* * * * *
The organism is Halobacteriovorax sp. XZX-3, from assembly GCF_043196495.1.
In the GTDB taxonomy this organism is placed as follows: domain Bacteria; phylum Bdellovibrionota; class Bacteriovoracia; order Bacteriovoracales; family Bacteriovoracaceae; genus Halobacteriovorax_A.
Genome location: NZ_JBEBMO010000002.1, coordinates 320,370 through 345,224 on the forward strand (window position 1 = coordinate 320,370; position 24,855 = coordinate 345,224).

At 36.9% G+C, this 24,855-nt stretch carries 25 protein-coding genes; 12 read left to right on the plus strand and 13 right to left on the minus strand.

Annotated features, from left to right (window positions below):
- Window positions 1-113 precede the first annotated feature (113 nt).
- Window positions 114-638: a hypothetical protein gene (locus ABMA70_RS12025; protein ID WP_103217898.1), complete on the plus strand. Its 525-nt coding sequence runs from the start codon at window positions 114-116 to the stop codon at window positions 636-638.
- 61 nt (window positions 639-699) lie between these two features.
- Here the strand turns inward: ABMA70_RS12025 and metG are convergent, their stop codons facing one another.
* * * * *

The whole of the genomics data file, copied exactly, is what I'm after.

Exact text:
The organism is Halobacteriovorax sp. XZX-3, from assembly GCF_043196495.1.
In the GTDB taxonomy this organism is placed as follows: domain Bacteria; phylum Bdellovibrionota; class Bacteriovoracia; order Bacteriovoracales; family Bacteriovoracaceae; genus Halobacteriovorax_A.
Genome location: NZ_JBEBMO010000002.1, coordinates 320,370 through 345,224 on the forward strand (window position 1 = coordinate 320,370; position 24,855 = coordinate 345,224).

At 36.9% G+C, this 24,855-nt stretch carries 25 protein-coding genes; 12 read left to right on the plus strand and 13 right to left on the minus strand.

Annotated features, from left to right (window positions below):
- Window positions 1-113 precede the first annotated feature (113 nt).
- Window positions 114-638: a hypothetical protein gene (locus ABMA70_RS12025; protein ID WP_103217898.1), complete on the plus strand. Its 525-nt coding sequence runs from the start codon at window positions 114-116 to the stop codon at window positions 636-638.
- 61 nt (window positions 639-699) lie between these two features.
- Here the strand turns inward: ABMA70_RS12025 and metG are convergent, their stop codons facing one another.